management plan. It also pointed out that there was
testimony from developers suggesting that the FAR minimums
and maximums would make development uneconomical, as
evidenced by development in the downtown urban sector with
similar FARs. Finally, the EPC found that the proposed
amendment to the 81USP did not comply with Resolution
270-1980, which sets forth certain requirements that must
be met in cases of zone changes. The text of this
resolution is contained in paragraph 64 herein. The EPC
agreed that the sector plan needed revising but stated that
the revisions proposed were unsatisfactory.

{20} The LUPZ met on May 30, 1995, and continued discussion
on the amendments to the plan. The testimony at this
hearing specifically addressed the findings on which the
EPC based its recommendation not to adopt the revised plan.
As to air pollution, a planner with the Environmental
Health Division addressed the differences between the
Parson’s air quality study done for the City and the
analysis of the data by JHK & Associates (JHK) that was
performed for ACP. In addressing JHK’s position that there
was no meaningful difference in air quality between
high-density office use and retail, the planner explained
that the JHK conclusion was based on selected data only and
that when all the data are used, mixed uses, together with
any amount of transportation management strategies, will
result in fewer exceedances of the carbon monoxide

{21} Also at this meeting, there was testimony from three
people with experience in the real estate or financial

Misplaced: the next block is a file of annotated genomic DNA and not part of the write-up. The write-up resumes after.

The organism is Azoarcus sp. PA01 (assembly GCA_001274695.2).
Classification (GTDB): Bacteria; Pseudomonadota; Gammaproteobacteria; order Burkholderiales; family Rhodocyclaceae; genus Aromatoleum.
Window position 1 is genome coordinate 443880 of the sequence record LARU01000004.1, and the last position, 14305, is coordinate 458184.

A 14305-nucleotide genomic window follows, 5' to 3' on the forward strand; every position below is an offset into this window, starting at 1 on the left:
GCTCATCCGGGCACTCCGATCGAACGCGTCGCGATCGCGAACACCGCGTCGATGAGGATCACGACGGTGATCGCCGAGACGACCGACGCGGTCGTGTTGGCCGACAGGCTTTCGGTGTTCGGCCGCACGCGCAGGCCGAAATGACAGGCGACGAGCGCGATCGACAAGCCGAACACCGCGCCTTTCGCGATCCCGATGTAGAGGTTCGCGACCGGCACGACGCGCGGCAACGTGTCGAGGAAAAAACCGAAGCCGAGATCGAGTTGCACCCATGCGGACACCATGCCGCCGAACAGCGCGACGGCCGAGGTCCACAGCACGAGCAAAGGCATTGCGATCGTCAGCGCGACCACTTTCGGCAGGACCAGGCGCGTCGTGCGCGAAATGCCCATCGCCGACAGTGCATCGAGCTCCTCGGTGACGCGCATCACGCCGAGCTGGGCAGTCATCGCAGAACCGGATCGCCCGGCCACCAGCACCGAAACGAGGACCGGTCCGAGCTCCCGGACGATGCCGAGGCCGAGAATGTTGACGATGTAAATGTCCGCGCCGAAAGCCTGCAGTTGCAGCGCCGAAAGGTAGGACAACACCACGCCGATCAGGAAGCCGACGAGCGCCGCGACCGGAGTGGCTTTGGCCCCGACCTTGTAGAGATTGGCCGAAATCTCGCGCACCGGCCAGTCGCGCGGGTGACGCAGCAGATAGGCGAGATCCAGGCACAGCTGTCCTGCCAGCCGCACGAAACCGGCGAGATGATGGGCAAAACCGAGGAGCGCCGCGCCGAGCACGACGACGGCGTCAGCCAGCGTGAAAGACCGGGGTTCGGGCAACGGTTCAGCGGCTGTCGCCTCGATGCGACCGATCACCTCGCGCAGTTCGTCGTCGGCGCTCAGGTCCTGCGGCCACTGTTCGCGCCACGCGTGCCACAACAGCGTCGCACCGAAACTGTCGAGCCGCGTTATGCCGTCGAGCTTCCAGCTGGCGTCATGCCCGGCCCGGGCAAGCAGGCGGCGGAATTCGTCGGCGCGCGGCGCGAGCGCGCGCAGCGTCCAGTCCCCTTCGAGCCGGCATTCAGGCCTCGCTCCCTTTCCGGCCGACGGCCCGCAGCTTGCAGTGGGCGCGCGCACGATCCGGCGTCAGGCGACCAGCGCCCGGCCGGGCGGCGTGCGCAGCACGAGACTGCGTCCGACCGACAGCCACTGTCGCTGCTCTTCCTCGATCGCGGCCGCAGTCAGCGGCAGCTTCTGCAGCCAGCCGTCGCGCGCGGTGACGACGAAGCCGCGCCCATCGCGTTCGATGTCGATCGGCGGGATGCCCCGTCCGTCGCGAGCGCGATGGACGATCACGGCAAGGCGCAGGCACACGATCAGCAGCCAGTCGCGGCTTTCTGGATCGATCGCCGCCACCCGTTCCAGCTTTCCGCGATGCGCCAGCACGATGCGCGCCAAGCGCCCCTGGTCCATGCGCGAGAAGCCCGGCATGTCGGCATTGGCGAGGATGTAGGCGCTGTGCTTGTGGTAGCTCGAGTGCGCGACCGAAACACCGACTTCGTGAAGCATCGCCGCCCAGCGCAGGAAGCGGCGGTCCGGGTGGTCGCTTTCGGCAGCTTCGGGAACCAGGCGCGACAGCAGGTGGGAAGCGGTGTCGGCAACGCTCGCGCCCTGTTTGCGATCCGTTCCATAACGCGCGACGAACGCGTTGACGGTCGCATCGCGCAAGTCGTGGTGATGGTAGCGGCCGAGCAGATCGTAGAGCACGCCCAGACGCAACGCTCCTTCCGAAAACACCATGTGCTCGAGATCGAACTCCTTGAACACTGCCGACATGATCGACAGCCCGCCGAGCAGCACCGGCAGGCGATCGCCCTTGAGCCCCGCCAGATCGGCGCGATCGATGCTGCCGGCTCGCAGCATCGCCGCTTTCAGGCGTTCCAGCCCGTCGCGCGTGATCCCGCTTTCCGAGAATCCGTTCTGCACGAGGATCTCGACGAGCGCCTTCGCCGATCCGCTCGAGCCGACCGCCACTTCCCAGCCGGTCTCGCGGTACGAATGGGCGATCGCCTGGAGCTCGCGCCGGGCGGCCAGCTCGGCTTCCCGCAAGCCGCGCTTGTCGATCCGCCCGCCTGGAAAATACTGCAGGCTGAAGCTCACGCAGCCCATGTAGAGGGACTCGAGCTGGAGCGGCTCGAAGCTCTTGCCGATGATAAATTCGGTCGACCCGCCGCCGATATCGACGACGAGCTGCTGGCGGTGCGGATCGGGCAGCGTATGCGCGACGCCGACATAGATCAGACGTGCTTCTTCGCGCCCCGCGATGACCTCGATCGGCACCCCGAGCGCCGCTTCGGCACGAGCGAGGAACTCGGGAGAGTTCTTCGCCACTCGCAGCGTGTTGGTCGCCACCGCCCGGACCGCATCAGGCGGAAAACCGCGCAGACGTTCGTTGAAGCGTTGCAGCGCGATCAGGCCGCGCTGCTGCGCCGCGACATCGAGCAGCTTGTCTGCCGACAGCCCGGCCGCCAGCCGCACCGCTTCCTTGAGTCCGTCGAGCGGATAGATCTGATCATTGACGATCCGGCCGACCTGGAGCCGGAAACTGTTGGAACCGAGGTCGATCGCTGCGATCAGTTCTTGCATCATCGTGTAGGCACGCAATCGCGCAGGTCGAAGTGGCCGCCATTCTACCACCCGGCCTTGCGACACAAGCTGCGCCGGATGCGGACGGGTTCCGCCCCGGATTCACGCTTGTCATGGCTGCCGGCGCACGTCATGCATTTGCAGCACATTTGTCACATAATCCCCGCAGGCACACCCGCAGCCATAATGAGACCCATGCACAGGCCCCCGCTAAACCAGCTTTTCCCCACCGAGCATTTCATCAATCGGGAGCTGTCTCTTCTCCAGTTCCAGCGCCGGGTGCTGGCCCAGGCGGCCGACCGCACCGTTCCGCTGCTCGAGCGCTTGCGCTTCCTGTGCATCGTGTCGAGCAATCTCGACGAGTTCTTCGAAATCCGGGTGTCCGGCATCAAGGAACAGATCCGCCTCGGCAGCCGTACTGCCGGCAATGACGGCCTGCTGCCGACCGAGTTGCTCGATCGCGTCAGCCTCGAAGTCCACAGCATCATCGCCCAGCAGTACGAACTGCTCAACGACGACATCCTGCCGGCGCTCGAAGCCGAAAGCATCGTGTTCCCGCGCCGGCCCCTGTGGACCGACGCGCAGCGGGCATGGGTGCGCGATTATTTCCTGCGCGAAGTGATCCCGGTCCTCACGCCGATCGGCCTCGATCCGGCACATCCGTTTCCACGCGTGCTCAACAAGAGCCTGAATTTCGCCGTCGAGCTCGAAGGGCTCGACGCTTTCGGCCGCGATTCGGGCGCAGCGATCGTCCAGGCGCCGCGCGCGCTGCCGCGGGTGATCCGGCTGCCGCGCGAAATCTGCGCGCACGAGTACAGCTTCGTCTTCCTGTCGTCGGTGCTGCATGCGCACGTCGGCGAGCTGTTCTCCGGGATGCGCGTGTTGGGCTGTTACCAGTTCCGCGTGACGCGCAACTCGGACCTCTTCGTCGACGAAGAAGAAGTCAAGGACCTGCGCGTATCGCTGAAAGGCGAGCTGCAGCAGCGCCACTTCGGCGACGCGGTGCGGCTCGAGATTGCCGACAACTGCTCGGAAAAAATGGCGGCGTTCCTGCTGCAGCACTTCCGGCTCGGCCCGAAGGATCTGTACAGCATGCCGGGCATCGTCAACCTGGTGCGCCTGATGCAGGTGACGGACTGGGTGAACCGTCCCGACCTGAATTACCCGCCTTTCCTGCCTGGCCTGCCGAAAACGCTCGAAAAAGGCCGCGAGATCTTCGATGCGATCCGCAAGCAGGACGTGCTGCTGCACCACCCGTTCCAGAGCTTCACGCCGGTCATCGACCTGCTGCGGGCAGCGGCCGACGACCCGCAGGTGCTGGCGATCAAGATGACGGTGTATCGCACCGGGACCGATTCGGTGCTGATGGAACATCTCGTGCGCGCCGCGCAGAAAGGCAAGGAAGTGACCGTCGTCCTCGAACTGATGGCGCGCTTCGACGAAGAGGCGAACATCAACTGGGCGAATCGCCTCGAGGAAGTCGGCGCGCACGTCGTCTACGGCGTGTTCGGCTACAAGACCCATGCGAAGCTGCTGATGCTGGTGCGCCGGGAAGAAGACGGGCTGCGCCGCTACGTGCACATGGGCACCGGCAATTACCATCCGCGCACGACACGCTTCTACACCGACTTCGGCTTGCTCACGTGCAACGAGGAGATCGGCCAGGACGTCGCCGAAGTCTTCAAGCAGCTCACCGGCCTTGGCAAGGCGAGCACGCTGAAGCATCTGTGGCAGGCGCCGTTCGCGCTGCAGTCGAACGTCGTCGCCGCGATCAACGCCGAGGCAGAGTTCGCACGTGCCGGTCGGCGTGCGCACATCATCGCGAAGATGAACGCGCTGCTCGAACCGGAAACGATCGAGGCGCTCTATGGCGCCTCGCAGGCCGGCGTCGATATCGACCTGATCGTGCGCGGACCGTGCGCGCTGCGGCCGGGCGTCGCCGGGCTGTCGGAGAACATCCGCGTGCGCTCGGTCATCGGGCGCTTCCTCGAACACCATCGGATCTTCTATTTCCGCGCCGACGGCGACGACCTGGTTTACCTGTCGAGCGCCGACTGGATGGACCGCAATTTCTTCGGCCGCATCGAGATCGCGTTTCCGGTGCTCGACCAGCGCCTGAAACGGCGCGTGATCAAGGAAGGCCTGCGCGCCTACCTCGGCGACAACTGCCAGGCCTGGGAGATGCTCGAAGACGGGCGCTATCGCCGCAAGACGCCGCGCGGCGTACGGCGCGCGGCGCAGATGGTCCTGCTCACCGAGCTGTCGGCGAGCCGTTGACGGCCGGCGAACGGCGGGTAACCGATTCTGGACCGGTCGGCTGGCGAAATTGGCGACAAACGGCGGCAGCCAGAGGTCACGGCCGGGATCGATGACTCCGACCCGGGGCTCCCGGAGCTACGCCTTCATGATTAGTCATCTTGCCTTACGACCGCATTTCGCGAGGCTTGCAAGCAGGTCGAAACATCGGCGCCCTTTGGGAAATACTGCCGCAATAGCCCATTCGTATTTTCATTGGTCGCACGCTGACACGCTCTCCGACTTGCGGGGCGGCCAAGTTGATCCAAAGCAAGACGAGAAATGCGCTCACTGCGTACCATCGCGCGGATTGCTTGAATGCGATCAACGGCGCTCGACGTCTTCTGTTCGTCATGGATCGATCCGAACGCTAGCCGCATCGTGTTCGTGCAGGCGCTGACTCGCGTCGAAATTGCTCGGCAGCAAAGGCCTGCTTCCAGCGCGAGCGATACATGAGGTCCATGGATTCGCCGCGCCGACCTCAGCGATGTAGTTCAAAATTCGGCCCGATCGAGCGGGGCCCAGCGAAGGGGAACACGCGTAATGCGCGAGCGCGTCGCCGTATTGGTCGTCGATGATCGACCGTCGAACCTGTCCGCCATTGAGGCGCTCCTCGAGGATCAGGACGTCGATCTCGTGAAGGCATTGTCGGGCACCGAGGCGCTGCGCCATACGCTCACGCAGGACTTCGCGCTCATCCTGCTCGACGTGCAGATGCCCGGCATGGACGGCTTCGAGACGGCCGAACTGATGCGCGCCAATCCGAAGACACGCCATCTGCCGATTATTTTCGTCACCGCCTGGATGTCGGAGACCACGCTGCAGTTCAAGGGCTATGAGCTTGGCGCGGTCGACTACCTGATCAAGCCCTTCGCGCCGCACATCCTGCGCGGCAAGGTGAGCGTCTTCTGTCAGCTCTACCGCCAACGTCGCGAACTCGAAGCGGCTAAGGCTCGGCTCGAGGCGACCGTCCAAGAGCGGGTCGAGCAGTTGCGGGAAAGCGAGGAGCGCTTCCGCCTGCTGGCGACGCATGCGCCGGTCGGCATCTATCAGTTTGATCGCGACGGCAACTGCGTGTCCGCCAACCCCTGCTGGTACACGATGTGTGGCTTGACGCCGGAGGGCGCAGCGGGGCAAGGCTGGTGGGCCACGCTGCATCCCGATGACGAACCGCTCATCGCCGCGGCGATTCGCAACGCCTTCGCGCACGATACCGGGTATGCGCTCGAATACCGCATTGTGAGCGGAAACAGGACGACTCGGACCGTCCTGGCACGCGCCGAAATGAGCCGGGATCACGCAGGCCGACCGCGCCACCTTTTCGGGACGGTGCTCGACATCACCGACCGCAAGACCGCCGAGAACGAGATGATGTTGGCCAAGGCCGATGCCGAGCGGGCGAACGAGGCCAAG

field, who provided information regarding office vacancy
rates in Uptown and who were of the opinion that the vacant
land in the intense core could develop under the 95USP. One
of the witnesses represented an owner of vacant land in the
intense core.

{22} As to the need to follow the requirements of
Resolution 270-1980, the city attorney explained that in
his opinion, the changes to the sector plan were not map
changes and that the resolution therefore did not apply. At
the close of the testimony, one of the councilors observed
that the problems inherent in the findings of the EPC had
been “significantly addressed” during the meeting of the
LUPZ. At the conclusion of the LUPZ hearing, the committee
voted to send the revised sector plan on to the full City

{23} The City Council met on June 5, 1995, to hear the
matter. At that time, a number of amendments were proposed
that had apparently been the result of negotiation among
councilors, their constituents in the neighborhoods
surrounding the Uptown Sector, and Uptown Sector
businesses. Because the public had not been given the
amendments prior to the meeting and was unprepared to
discuss the amendments, the City Council deferred final
hearing on the matter for about two weeks.

{24} On June 19, 1995, after adoption of several amendments